Boston Port Act Closed the harbor of Boston to shipping until payment had been made for the tea destroyed in the Boston Tea Party. Brought economic hardship to merchants and all residents; colonies organized relief campaigns as Boston's provisions dwindled.
Massachusetts
Government Act
Placed colony under direct British rule, with officials appointed by the king and the governor. Strictly limited powers of the colonial assembly and the town meetings.
Administration of Justice Act Permitted the trials of British officials accused of murdering colonists (and other capital offenses in the line of duty) to be sent to another colony or to Britain for trial in order to avoid juries of colonists.
Quartering Act Permitted governors to house British soldiers in unoccupied buildings owned by private citizens, with restitution.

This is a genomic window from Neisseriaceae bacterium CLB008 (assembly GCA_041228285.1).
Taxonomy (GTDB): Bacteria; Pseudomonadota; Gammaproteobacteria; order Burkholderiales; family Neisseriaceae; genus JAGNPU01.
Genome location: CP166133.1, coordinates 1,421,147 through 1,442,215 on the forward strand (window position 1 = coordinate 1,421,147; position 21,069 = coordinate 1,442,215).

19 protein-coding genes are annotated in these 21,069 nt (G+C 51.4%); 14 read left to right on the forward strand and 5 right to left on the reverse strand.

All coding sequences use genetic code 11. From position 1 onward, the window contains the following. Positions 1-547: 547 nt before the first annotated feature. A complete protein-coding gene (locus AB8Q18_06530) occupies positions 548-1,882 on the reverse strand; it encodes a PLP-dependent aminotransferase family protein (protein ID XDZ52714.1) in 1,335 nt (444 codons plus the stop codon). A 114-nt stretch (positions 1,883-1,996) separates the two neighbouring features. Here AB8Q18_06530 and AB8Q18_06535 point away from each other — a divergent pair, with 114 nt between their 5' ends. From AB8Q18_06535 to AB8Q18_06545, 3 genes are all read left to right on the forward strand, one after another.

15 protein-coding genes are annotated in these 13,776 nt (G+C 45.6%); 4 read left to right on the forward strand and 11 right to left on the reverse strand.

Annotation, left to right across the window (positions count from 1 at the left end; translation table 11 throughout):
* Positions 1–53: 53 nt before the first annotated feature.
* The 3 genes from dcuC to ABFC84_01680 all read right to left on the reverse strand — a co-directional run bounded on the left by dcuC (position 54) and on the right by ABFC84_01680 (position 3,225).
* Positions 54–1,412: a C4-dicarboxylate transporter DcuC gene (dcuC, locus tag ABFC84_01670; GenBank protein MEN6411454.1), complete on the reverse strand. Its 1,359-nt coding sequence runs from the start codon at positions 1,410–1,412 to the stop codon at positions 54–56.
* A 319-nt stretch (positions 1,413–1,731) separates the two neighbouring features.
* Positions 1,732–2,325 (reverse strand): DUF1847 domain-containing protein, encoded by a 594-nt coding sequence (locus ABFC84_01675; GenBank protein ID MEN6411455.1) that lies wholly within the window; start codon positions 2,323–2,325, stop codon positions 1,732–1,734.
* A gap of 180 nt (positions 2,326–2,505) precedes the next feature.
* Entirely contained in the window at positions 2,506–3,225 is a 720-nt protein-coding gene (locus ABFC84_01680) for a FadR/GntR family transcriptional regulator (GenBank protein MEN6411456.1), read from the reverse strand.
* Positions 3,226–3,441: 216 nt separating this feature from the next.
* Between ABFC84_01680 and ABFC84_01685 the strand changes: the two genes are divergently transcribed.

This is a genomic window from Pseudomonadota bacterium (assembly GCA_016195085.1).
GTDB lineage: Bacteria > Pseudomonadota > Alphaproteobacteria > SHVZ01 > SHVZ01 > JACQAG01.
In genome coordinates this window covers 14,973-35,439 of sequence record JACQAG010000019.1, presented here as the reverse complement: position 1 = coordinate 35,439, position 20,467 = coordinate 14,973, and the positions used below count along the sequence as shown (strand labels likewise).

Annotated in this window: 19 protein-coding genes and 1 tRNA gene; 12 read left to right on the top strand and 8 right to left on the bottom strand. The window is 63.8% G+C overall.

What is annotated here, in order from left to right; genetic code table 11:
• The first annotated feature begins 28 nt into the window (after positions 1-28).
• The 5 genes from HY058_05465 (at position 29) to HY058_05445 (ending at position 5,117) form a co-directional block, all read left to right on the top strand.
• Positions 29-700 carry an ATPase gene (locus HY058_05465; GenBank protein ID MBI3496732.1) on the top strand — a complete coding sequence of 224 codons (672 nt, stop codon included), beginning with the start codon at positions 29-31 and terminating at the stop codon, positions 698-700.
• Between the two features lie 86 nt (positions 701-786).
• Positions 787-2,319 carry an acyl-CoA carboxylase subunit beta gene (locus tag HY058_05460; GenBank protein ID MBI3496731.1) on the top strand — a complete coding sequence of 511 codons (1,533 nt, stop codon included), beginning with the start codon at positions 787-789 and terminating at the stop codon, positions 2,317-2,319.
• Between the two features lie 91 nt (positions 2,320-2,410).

Quebec Act Allowed the former French province to maintain French law and official religion (Roman Catholicism); extended boundaries to include the Ohio River Valley; aggravated colonists' suspicions that Britain intended to surround and subjugate them.

As the delegates convened they were ripe to challenge not only the Coercive Acts but the very authority of Parliament to pass any laws for the colonies. They soon discovered, as historian Edmund Morgan points out, "how far they had travelled in the nine years since the Stamp Act Congress [when they] had agreed that Parliament had no right to tax Americans, but only the rashest proposed to set limits on its legislative authority. Now the question was whether Parliament had any authority in the colonies at all. Many Americans had arrived long since at the conclusion that it did not."2